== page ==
Georgia Sen. Kelly Loeffler (R) was appointed by state Gov. Brian Kemp (R) in January after Republican Johnny Isakson stepped down for health reasons, according to reports. During her brief time in office, Loeffler has been the subject of controversy over how she handled her personal investments during the COVID-19 crisis — and now, while the freshmen senator isn’t leaving her seat, she won’t be continuing as usual.
The Washington Examiner is reporting that Loeffler “requested to leave a Senate subcommittee focused on commodities, risk management, and trade to avoid potential criticism over her personal financial dealings.”
“Loeffler previously said she would recuse herself on a case by case basis, but it’s now abundantly clear that the media and Sen. Loeffler’s adversaries will stop at nothing to attack her and take away from the important work taking place during this public healthcare crisis,” a spokesperson for the senator told the Daily Caller, according to the Examiner.
The spokesperson went on: “The senator continues to serve on the full Agriculture Committee, and her focus remains on delivering results and relief for Georgia’s farmers and all hard-working families across the state.”
A GOP challenger
The move comes in the wake of criticism stemming from Loeffler’s decision to sell stocks that she owned before the market crashed due to pressure from the coronavirus. Some contend that she did so on the basis of information obtained in her role as a government official.
One person who has taken particular issue with Loeffler is Georgia Rep. Doug Collins (R), who will be mounting a challenge to the Capitol Hill newcomer in this fall.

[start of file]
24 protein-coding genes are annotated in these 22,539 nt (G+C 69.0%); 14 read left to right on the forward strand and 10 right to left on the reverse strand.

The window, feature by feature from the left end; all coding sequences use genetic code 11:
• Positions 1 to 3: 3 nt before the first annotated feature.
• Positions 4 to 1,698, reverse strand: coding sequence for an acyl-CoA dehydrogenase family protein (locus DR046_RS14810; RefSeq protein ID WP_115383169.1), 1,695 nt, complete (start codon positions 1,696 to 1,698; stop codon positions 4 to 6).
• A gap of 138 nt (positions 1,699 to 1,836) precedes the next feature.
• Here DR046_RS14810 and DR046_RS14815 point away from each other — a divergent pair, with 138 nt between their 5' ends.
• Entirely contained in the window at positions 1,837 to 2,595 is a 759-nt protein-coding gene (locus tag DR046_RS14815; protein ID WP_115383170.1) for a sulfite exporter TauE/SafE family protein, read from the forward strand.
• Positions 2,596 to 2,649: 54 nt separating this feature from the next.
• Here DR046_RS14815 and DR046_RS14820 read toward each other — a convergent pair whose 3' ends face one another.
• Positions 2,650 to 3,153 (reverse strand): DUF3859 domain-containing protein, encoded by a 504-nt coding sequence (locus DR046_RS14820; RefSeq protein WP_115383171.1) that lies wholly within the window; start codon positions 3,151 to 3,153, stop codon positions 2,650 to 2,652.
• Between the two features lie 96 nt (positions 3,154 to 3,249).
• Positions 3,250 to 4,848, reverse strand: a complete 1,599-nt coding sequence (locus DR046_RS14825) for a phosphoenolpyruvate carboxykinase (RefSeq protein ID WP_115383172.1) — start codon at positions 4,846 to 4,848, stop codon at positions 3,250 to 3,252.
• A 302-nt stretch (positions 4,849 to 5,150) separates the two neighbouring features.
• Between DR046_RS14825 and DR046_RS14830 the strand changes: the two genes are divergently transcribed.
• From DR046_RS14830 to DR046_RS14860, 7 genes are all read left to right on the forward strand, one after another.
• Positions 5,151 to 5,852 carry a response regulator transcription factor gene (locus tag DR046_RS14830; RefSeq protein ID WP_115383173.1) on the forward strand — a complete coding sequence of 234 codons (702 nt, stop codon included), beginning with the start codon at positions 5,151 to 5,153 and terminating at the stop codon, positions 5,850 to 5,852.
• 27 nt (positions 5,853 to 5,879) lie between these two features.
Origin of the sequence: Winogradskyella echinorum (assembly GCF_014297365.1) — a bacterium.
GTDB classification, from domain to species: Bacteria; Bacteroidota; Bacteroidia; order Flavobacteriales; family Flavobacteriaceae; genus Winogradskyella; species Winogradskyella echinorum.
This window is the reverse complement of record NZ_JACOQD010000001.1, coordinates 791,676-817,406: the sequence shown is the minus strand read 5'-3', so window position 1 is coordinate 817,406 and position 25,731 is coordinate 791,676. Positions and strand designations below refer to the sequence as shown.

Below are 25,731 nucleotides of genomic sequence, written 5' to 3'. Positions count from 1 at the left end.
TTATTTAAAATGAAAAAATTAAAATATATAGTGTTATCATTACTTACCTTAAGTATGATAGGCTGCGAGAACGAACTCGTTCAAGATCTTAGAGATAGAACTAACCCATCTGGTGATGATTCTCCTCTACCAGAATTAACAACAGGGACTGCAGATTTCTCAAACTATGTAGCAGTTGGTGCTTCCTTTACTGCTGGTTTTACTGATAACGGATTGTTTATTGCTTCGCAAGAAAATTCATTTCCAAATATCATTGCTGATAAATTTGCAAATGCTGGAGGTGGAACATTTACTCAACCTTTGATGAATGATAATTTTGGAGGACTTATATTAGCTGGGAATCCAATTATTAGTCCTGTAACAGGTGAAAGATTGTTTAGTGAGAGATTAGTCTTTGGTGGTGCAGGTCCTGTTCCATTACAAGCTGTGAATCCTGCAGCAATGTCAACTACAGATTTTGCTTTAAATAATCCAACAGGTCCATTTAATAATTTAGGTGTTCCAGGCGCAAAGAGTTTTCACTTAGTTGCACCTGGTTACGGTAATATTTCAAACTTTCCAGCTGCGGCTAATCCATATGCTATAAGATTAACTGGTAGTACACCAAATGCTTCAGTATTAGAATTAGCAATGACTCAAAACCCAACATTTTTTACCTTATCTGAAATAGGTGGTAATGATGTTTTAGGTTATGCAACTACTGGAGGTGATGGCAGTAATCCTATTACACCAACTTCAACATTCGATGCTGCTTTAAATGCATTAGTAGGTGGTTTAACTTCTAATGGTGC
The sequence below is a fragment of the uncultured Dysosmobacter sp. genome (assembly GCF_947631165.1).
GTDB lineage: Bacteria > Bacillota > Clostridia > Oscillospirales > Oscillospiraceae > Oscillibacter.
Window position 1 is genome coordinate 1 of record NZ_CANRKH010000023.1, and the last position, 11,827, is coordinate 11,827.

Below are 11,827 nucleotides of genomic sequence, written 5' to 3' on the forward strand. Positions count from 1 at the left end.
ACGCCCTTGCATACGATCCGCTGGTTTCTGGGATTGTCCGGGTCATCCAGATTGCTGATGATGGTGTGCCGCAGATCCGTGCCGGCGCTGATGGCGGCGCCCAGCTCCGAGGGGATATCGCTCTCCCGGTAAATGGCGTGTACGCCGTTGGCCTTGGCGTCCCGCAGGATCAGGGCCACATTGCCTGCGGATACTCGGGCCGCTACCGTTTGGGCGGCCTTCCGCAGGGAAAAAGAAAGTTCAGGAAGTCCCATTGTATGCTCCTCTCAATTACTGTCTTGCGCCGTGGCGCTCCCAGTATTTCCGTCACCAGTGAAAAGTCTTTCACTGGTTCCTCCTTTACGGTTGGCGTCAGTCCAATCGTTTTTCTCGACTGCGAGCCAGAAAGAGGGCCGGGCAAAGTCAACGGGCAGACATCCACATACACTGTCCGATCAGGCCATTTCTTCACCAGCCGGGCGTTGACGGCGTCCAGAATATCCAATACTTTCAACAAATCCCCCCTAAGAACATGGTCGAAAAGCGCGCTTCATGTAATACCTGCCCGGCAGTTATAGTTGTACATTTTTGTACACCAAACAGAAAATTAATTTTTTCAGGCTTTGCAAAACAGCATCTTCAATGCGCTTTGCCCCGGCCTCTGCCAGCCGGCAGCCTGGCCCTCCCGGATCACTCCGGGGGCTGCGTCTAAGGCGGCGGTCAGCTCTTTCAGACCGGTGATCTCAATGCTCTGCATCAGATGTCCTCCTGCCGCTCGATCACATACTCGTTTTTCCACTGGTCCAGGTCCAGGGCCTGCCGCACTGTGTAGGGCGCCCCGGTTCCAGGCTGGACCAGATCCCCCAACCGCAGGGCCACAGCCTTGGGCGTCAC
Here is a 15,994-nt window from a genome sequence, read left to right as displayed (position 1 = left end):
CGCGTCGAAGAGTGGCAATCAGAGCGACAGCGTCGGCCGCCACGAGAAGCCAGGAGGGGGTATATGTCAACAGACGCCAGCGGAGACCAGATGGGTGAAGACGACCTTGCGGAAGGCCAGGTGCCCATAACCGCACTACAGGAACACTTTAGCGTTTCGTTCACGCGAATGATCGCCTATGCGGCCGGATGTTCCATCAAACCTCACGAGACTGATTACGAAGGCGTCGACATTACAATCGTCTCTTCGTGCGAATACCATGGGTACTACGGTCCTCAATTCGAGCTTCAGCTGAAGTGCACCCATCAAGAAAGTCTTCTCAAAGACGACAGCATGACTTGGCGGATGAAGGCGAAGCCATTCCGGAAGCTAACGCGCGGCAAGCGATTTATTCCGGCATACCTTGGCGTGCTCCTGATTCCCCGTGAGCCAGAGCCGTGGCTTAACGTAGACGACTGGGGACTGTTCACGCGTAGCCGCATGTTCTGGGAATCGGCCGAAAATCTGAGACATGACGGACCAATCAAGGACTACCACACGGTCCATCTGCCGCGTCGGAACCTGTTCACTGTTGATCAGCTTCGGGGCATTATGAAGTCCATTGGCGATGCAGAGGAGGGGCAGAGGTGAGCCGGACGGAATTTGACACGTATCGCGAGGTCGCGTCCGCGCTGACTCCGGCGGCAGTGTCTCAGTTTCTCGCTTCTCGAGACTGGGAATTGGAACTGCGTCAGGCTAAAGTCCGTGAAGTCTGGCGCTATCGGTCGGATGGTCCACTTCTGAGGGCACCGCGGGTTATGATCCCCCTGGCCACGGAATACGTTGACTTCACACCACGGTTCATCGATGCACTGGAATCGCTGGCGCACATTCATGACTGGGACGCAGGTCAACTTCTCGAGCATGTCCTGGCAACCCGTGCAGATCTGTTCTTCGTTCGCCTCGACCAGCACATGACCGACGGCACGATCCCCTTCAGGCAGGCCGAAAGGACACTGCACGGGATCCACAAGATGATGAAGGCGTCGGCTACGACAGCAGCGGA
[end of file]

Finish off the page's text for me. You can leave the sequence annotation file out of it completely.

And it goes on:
“What about the Agriculture Committee?” Collins representative Dan McLagan asked in an interview with Politico on Wednesday, according to the Examiner. “The Joint Economic Committee? The U.S. Senate?
“She has five conflicts of interest before her first chai latte every day, and her campaign is starting to look like a Saturday Night Live sketch,” the Republican challenger to Loeffler complained.
Loeffler’s appointment indeed raised eyebrows among conservatives, who feared that the former Wall Street executive may not share their values, as the Atlanta Journal-Constitution reported.
Of particular concern were ties between the senator and the WNBA; Loeffler owns a team in the women’s basketball league, which itself is affiliated with Planned Parenthood. Loeffler, for her part, has previously attempted to reassure pro-life voters, as Fox 5 in Atlanta notes.
Loeffler also isn’t the only one being scrutinized for her COVID-19-related financial dealings. Fellow Sens. Dianne Feinstein (D-CA), Jim Inhofe (R-OK), and Richard Burr (R-NC) have all been subjected to similar scrutiny, the Examiner reported separately.
It looks like a lot more digging will need to be done before this matter can be put to rest.